The temptation is clear and understandable, but the fear that is no less obvious is that soon enough too much will have been said and too little of it will have survived the turn of events.

For Bishara, al-Jazeera English’s senior political analyst, the urge starts the book itself: “This is an essay about the fall and rise of the Arabs. It is an attempt to understand how their revolutions evolved. What went right, why it is paramount, and how it could still go terribly wrong.” There is no specific ideological prism through which Bishara sets out the plot, just the unmistakably upbeat conviction that the rage we are witness to portends the eclipse of a harrowing era and is proof of the Arabs’ will to take up the fight.

And Bishara has a bone in this fight. His style is close to the heart, oftentimes a mix of romance and oratory. The I is not shy of declaring itself on a page punctuated by authorial predilections and unencumbered by too many footnotes or details of fact. Polls and statistics are thrown in without the usual references, at times giving the text less the feel of an essay than the impromptu remarks of a man in the midst of a heated conversation.

None of this need be a drawback, but Bishara’s is a daunting challenge, when this is 2012, and the so-called revolutions are still nursing in their crib. Which perhaps explains why the book is rather steady on the prologue to those and is uneven on what comes next and how specifically it might express itself. Bishara, alas, is at his most rushed, opting for the checklist approach, when the reader would have liked him to be more deliberate in offering a more measured outlook. And while there is everything admirable in striking a hopeful note in a space too crowded with doomsday scenarios, Bishara’s surefooted optimism often is oddly out of sync with the pitfalls of which he is at least rhetorically mindful. We therefore find him “convinced that the future belongs to the democratic majority of youth and women,” even as he races through the counterrevolutionary forces poised to make it all still “go terribly wrong.” Some of these he gets right, but his treatment of them is casual enough to give his entire take on post-revolution a blithe appearance that renders the book’s foray into the future significantly less artful than its walk through the past.

To the very real threat that reactionary Gulf monarchies pose to “revolution,” Marwan offers this curious warning as if the fight is already won: “If certain Arab monarchies persist in their attempt to resist or sabotage reform and change, the new Arab democracies will need to rally together as a league of Arab democracies.” If Bishara is that certain of victory, it would help if the rest of us were brought up to speed on how these new democracies actually beat the odds.

About Israel, Saudi Arabia and Iran’s intrigues against heaving locales, Bishara is similarly confident because, “these regional powers’ conflicting agendas will prevent them from jointly conspiring against them.” How such colliding interests might cancel out the havoc that each of these powers could still unleash, Bishara leaves unanswered. 

On the would-be Turkish Model, the current darling of every Western policy maker and his mother, Bishara is at once coyly enthusiastic and jarringly cursory. He states that “Turkey has inspired cooperation and coordination while Tehran has orchestrated confrontation and conflict, especially with the West,” a bizarrely naive statement for an analyst who knows that the role these two countries play is largely a function of their place on the geopolitical map, their relationship with the West, especially the United States, and the history that has long defined both. Moreover, since Bishara is clearly aware of the West’s exploits in the Middle East, why does he think cooperation with it a more commendable approach than confrontation? And what kind of cooperation does he have in mind exactly?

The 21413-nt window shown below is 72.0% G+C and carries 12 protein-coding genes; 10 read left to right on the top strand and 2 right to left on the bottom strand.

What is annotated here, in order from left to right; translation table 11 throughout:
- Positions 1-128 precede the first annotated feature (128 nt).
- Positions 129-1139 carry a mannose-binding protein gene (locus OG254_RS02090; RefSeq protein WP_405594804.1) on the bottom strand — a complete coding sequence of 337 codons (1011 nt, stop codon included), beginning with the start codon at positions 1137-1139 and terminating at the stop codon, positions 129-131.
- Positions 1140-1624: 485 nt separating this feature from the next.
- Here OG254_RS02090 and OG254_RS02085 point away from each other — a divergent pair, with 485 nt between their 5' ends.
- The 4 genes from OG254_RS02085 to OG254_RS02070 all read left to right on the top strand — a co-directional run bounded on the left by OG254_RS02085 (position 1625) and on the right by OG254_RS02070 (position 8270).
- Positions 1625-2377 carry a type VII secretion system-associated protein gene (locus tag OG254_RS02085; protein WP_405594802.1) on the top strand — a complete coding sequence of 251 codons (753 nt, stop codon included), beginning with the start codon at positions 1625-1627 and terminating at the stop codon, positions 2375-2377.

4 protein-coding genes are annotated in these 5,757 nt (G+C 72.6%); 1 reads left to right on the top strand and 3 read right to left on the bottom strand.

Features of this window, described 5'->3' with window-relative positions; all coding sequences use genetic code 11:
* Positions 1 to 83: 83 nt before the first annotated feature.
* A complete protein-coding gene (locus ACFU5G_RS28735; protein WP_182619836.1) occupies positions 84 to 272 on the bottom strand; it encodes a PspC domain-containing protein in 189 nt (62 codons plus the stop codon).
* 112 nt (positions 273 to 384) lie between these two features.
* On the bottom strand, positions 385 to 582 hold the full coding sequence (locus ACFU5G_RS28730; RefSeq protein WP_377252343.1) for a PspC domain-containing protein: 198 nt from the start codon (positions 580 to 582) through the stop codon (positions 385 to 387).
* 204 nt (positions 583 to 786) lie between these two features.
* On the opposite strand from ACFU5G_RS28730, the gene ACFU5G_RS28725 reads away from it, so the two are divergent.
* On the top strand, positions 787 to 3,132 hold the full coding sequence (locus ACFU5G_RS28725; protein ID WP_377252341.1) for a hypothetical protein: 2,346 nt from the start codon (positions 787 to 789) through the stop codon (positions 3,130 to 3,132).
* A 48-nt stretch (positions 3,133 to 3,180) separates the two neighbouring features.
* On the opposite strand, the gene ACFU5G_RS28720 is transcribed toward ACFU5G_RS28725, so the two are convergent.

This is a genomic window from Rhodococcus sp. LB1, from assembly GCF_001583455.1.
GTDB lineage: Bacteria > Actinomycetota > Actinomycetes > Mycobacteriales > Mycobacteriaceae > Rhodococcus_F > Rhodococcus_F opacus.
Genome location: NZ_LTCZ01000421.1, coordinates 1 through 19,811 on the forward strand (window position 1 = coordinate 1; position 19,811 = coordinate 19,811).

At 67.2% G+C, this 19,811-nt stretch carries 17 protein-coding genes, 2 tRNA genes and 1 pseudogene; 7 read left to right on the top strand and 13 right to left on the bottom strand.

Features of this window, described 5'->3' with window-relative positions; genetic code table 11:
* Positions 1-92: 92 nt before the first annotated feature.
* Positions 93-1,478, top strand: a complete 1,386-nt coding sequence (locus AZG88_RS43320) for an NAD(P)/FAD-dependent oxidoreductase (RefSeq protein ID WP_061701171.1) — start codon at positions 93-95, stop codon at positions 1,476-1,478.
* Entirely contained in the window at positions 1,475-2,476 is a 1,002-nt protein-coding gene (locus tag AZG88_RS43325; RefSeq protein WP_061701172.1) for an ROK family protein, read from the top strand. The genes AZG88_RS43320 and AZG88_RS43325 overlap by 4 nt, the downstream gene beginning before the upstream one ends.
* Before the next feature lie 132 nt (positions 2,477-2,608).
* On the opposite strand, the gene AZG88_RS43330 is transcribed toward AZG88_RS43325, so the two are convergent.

And so it goes for a whole range of obstacles and propositions already making life hard for Arab revolutionaries who, of course, do not speak with one voice. It could well be that Bishara, eager to stay in the moment, wanted to just touch on these--for the record, so to speak. All the same, the effect is that of an author who lines up many of the usual suspects but can’t quite decide what to do with them.

However, the most inexplicable omissions in The Invisible Arab are those that could have given it a unique flavor and strength. In the most puzzling pass over of all, Bishara chooses to remain mum about al-Jazeera as one of Qatar’s most celebrated, not to mention increasingly controversial, foreign policy instruments. His delicate position is understandable, and the impact on the book is all the more resounding because of it. Bishara does offer negative (and well deserved) commentary on Saudi Arabia’s reactionary push back against the Arab revolts, which renders his silence on the palpably more audacious role of Qatar, another unabashedly conservative Gulf monarchy, particularly unpersuasive.

Still more, although he devotes some attention—and praise--to the “Jazeera effect,” the station’s unprecedented push in bringing revolution to Arab homes, he does not take the opportunity to address some of the more salient criticisms of its uneven coverage of the uprisings, nor does he probe the coverage as an extension of Qatar’s foreign policy. Libya stands out in this unfolding story. While Bishara shares that “there was disinformation regarding Gaddafi’s early bombing of Tripoli, use of mass rape as a weapon…,” conveniently, he fails to point out that it is al-Jazeera itself that observers hold most culpable in spreading such disinformation. (For more on the coverage, read Hugh Roberts’ “Who Said Gaddafi Had To Go,” London Review of Books, Nov 17, 2011). His very brief acknowledgment that the Qatari station “has seen serious internal disagreement within its editorial leadership and made some poor calls and judgment,” not surprisingly, manages to pique the reader’s curiosity while failing to fig leaf Bishara’s decision to skip the subject.

In the end, however, Bishara did not write The Invisible Arab for those who have already invested serious time and thought on Arab history and politics, but for those who are playing catch up—an unenviable position in these confusing times which Bishara succeeds in making less disorienting.